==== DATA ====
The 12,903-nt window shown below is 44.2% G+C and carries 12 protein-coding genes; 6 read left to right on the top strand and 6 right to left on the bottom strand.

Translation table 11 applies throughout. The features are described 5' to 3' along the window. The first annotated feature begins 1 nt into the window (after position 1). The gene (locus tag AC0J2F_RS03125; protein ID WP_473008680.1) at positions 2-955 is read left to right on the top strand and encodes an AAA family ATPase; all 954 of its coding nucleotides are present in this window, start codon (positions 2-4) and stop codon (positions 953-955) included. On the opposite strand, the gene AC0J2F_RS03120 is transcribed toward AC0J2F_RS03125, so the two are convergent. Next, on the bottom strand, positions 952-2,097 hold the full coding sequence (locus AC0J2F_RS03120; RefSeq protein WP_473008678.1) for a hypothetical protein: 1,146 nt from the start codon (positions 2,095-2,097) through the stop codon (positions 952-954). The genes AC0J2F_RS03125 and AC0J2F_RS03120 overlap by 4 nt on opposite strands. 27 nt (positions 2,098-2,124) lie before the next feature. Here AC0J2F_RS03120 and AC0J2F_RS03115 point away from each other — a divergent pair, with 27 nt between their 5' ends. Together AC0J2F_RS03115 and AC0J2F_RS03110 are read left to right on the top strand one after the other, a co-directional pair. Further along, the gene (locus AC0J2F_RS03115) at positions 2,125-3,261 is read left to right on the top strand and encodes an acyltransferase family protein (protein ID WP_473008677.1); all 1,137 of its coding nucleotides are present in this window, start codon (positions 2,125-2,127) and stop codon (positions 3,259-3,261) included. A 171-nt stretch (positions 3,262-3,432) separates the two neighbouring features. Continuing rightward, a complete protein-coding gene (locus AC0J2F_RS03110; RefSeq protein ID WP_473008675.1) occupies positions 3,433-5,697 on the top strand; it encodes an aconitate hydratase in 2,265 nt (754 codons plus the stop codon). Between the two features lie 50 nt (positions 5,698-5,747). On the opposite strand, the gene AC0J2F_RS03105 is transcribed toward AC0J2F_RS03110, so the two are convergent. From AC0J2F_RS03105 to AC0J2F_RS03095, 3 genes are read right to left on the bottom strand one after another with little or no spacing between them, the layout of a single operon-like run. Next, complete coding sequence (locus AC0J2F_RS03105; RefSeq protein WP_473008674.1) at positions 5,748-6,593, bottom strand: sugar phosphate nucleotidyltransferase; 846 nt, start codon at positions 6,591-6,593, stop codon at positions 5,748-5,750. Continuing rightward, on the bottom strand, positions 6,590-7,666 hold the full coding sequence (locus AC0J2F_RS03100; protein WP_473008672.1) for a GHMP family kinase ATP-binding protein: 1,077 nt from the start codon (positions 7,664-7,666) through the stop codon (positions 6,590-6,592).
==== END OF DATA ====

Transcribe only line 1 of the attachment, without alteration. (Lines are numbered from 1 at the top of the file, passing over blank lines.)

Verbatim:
The 12,903-nt window shown below is 44.2% G+C and carries 12 protein-coding genes; 6 read left to right on the top strand and 6 right to left on the bottom strand.